According to the release notes for 6.0 Update 3,, and 6.0U3a,, it is currently not supported to then upgrade to 6.5 from either release.

Here's the important snippet from the release notes:
Upgrade Notes for This Release

Upgrading from vCenter Server 6.0 Update 3 to vCenter Server 6.5 is not supported.

Update: It is now possible to upgrade from 6.0U3 to 6.5U1 which was released on July 27,2017.

Saturday, November 19, 2016

PCI DSS / FIPS 140-2 - TLS 1.0 / 1.1 disablement and VMware products

UPDATE - 3/4/2017

With the November 15, 2016 release of vSphere 6.5 and the February 28, 2017 release of vSphere 6.0 Update 3, VMware customers now have the ability to disable TLS 1.0 and TLS 1.1 for the majority of the VMware products they use. There are a few products still being worked on and updates or releases are pending. Specific product status is outlined in kb 2145796 and there is a link to the kb article below.

NOTE: Review the kb articles closely as there are caveats for some products that are still being addressed.

NOTE: If you don't see your product or version listed in the kb article, it is very possible it will not be updated to support TLS 1.0 / 1,1 disablement. You may need to upgrade to a newer version of a product to get support for TLS 1.0 / 1,1 disablement.

TLS 1.0 disablement is critical to pass PCI DSS compliance scans and audits which must be completed by June 30, 2018. In addition to PCI DSS, there are many regulatory bodies, government agencies and company policies which have security and compliance requirements for TLS 1.0 / 1.1 disablement. This includes FIPS 140-2 standard which requires a minimum of TLS 1.1 and recommends TLS 1.2.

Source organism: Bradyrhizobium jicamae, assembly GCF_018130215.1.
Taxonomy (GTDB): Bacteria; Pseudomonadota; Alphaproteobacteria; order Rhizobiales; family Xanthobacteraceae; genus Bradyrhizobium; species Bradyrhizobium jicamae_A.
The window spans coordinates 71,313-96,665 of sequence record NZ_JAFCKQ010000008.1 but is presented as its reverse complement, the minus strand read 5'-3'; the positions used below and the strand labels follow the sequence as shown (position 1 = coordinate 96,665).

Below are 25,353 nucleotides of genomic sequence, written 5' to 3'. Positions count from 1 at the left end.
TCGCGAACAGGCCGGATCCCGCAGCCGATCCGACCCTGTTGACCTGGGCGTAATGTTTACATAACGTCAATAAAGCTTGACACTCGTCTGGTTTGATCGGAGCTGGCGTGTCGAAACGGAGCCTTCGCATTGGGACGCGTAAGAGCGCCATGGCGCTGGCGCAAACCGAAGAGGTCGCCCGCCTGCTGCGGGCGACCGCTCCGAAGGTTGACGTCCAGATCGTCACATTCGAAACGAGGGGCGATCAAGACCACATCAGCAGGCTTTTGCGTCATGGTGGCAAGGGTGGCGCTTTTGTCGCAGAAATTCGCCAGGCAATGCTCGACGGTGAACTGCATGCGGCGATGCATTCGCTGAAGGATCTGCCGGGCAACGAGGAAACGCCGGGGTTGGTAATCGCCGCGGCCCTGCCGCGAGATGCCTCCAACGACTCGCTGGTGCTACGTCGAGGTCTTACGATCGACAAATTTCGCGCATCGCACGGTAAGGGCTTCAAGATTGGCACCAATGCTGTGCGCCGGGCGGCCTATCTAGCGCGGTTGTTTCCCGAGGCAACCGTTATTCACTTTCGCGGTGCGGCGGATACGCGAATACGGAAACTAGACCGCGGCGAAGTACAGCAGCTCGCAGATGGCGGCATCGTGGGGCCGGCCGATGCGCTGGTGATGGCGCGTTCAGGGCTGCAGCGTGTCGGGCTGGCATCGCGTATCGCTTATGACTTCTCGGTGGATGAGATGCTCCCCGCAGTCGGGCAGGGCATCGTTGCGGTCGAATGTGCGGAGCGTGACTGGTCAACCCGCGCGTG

Before attempting to disable TLS 1.0 or TLS 1.1, it is critical to review all VMware products along with any third party products you are using, such as backup or monitoring software that talk directly with either vCenter or ESXi hosts, to make sure they continue to function with TLS 1.0 / 1.1 disabled and only TLS 1.2 enabled. It is likely that updates will need to be installed for both VMware and third party products to versions which support TLS 1.0 / 1.1 disablement and utilize TLS 1.2 BEFORE attempting to disable TLS 1.0 or TLS 1.1.

Below are links to the official VMware kb articles and the location where you can download the scripts for either the Windows vCenter or the vCenter Appliance. The scripts are needed to change the TLS Configuration on vCenter, ESXi hosts and VUM. Other VMware products have their own kb article on how to manually change the TLS Configuration.

Status of TLSv1.1/1.2 Enablement and TLSv1.0 Disablement across VMware products (2145796)

vSphere 6.5:
Managing TLS protocol configuration for vSphere 6.5 (2147469)

Link to download TLS configuration script for vSphere 6.5:

vSphere 6.0 Update 3:
Managing TLS protocol configuration for vSphere 6.0 Update 3 (2148819)

Link to download TLS configuration script for vSphere 6.0 Update 3:

Thursday, January 21, 2016

Planning for VMtools after vSphere 5.5 U3b and 6.0 U1b updates

In September 2015, VMware announced the separation of the VMtools development and release cycles from vSphere releases.

Recently there were two releases, 5.5 U3b & 6.0 U1b which included VMtools v10.0, but a newer version, 10.0.5, is out which does contain some fixes.

As you plan your upgrades to either 5.5 U3b or 6.0 U1b and are looking to upgrade the VMtools package, I would take a close look at v10.0.5 and make it your standard version.

NOTE: This does not apply to Horizon View environments. As noted in a previous post, VMtools v10 are currently not supported on View environments.

Below is a link to the VMtools 10.0.5 download page where to find the latest version of the VMtools: 

Here are links to a couple blog posts related to the separation of release cycles for VMtools from vSphere.

VMware Tools 10.0.0 Released

VMware Tools Lifecycle: Why Tools Can Drive You Crazy (and How to Avoid it!)